4. Meeting economic demand for high-level skills: Austria’s tertiary graduation rate (tertiary-type A) has increased from 10% in 1995 to 35% in 2011 but is still below the OECD average of 39%. Yet the supply of tertiary-educated people is lower, as international students comprise 15% of all enrolments but only a sixth of them stay in Austria after graduation. Supply may fall short, especially for graduates in science, who are in high demand. Ten per cent of new entrants choose to study sciences in Austria, which is within the OECD average, but may be low considering the relatively scarce overall tertiary supply. In addition, national studies suggest that the quality of higher education needs to be improved as there are substantial shortcomings in student satisfaction with the learning environment, especially at academic universities which also see high dropout rates (35% compared to 30% OECD average in 2011).
5. Expanding adult education, especially for low-skilled people: According to the Survey for Adult Skills, the foundation skills levels of adults in Austria are below average in literacy, above average in numeracy and around average in problem solving in technology-rich environments. People with high levels of foundation skills are found to participate most in both job-related and non-job related adult education, while participation rates are lowest amongst people with low-level foundation skills.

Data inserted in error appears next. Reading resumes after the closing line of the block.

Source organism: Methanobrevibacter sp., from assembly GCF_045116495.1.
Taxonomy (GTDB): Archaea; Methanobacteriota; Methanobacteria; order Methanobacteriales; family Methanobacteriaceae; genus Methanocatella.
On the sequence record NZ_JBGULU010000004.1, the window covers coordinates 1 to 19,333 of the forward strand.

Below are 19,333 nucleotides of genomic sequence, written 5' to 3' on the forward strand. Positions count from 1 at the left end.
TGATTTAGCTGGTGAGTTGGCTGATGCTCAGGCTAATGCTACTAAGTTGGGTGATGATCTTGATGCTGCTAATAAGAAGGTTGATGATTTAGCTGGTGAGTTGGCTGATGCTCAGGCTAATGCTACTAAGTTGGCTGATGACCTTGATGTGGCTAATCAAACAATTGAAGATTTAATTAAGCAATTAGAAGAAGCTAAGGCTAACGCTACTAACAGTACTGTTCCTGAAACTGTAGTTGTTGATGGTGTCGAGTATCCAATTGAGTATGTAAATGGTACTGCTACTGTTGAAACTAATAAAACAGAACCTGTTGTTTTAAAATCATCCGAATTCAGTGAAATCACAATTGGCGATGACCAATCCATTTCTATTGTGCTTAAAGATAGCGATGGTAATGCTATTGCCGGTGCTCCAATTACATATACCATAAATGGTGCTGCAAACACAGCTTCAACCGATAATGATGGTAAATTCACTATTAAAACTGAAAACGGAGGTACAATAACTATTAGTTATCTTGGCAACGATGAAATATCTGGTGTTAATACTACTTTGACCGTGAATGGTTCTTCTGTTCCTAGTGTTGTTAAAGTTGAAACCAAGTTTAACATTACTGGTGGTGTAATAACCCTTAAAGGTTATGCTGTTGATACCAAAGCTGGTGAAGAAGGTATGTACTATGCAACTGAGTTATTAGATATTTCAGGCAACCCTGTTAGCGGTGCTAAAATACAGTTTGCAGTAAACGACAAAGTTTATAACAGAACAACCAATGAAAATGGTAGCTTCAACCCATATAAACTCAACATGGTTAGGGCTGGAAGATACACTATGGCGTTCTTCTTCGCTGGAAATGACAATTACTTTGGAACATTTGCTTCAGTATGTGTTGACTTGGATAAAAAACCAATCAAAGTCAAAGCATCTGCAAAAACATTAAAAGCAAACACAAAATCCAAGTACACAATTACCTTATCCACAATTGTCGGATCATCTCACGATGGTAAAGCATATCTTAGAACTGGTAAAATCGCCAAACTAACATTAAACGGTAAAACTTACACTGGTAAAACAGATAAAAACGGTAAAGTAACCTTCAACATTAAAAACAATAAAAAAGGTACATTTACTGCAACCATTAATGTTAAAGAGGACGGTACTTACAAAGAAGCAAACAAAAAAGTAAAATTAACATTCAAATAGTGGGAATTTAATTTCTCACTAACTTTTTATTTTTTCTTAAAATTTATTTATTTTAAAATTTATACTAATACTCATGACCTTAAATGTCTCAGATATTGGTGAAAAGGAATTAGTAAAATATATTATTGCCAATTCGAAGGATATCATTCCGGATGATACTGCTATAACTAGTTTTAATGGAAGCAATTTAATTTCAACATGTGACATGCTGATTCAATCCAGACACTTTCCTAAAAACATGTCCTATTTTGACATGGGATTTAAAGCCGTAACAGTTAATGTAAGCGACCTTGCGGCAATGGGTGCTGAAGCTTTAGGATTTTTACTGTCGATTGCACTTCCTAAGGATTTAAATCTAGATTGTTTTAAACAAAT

6. Improving people’s ability to navigate the skills system through effective guidance and flexibility: Austria offers many educational pathways, but lacks a comprehensive lifelong learning guidance system that can draw upon up-to-date labour market information. Gaps in the provision of career guidance and low upward-mobility have a particularly negative impact on the educational and employment careers of disadvantaged people, such as those with a migrant background and low socio-economic status.
Activating its skills supply
GDP and labour force projections, converging male and female participation rates
Notes: (a) The labour force projections are based on population projections for persons aged 15 years and older, rather than persons aged 15-64, to be consistent with the growth model outlined in OECD Economic Outlook, No. 91
Source: OECD Secretariat’s estimates based on the OECD Economic Outlook, No. 91 long term database (Version 6, June 2012), OECD Population and Demography Database and the OECD Employment Database.